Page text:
The East Coast will finally have an easier time watching West Coast hoops. Well, at least Pac-12 hoops.
Wednesday’s announcement of the Pac-12 networks gives the conference a national channel that’ll be available in 40 million homes and show 350 events. It’s also launching six regional networks covering the areas of its member schools that’ll show 500 events a year. More importantly, subscribers can watch everything on smart phones and tablets, a promising sign of forward thinking.
It’ll partner with Comcast, Time Warner Cable, Cox Communications and Bright House Networks, but nothing’s in place yet with DirecTV or Dish Network yet. Everything launches in August 2012.
Combine this with the already existing $3 billion contract with Fox and ESPN (they still get the high-profile games; more on that in a bit) and it all adds up to more exposure – take that Big East! It also will undoubtedly help recruiting, not to mention bring in more money for all the schools. Revenue for everyone!
So what’s the hitch?
For college hoops fans, it’ll probably end up being pretty sweet. The networks want to show football, so don’t expect to see any sweet gridiron matchups on the Pac-12 network. The regional network? Not a chance.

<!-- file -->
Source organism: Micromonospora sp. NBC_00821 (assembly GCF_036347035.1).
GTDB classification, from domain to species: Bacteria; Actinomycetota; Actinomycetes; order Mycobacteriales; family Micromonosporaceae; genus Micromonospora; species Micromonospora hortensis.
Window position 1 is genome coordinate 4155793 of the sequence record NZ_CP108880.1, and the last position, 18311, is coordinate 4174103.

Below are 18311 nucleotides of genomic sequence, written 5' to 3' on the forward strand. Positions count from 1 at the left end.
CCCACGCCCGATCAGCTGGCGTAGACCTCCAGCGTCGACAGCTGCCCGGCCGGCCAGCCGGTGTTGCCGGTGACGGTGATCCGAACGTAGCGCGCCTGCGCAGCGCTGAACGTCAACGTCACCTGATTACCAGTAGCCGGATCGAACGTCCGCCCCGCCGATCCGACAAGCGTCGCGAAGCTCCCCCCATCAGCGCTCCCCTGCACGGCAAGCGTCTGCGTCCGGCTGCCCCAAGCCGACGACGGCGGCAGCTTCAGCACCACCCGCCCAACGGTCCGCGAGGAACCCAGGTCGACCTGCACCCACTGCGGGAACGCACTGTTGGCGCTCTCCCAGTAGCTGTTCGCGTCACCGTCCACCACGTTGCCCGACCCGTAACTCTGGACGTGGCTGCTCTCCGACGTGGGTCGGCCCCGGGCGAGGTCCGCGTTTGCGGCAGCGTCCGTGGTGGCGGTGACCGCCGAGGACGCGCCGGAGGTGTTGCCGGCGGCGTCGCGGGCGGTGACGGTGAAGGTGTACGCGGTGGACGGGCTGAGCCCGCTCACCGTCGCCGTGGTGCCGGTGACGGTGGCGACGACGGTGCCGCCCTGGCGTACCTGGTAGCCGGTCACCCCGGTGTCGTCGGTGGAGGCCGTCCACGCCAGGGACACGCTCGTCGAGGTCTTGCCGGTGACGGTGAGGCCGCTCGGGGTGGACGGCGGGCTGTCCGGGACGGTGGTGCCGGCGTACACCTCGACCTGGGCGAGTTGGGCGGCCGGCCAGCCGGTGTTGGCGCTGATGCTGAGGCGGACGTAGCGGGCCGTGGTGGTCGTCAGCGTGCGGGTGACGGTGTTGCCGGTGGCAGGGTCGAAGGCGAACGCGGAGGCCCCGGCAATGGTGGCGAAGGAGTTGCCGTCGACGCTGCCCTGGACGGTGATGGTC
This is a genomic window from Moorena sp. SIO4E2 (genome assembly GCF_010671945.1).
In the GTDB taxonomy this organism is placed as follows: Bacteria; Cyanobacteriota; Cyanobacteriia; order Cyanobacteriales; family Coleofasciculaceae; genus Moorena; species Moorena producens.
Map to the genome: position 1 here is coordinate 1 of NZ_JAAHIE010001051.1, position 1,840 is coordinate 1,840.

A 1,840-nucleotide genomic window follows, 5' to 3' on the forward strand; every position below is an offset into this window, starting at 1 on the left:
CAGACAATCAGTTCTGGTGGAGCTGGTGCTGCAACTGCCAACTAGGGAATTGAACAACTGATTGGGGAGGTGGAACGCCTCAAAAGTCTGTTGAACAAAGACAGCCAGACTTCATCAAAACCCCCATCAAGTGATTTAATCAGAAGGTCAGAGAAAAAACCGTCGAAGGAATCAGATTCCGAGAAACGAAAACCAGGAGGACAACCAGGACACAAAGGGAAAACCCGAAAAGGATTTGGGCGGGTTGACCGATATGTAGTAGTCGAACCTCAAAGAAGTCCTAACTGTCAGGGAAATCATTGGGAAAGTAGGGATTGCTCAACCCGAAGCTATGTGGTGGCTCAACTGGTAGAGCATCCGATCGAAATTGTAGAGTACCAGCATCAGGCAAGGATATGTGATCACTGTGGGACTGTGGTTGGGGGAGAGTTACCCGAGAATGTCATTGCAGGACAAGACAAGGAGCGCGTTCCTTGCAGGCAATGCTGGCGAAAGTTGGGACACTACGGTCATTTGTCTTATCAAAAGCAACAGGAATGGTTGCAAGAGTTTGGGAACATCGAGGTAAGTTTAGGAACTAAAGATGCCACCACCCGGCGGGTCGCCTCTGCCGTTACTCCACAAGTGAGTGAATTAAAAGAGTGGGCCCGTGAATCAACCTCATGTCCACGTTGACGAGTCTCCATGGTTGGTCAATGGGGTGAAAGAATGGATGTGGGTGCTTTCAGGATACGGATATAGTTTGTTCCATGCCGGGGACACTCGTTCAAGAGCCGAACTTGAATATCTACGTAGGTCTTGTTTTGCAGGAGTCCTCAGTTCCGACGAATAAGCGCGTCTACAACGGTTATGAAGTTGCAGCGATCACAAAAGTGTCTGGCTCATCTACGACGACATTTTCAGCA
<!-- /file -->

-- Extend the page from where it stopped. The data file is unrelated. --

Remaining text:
But for hoops, Awful Announcing figures it’ll mean six games a week before conference play begins and 2-3 a week in January and February for maybe 80 a year.
In the grand scheme of things, it’s not so hot. This column by Ben Koo of Awful Announcing is correct in its assessment that as more TV networks pop up to strictly service specific markets – BTN Network, Longhorn Network – the odds of someone eventually challenging ESPN’s dominance seems slim.
With media folks realizing the more your scatter sports the more money you can make (FX, Tru Tv, Golf Channel, regionals, TBS, TNT, leagues, conferences, Versus), a true ESPN competitor will likely never emerge. Versus/NBC Sports (rebranding pending) or TNT/TBS has a shot, but every time the decision to start sports network #150 arises, that’s more programming that can’t help stabilize and build out an ESPN competitor. To be truly competitive, an entity like Versus is going to need to be overloaded with live events to the point that people will stay for original programming which would help increase ratings, distribution, and carriage fees.
I think consumers would much rather have a dozen sports channels with 4-5 of them being significant and the rest being niche rather than 40 teeny tiny niche channels that really offer no value other than a handful of good games a year.
This is the future of sports and it starts soon. Hope everyone’s ready.
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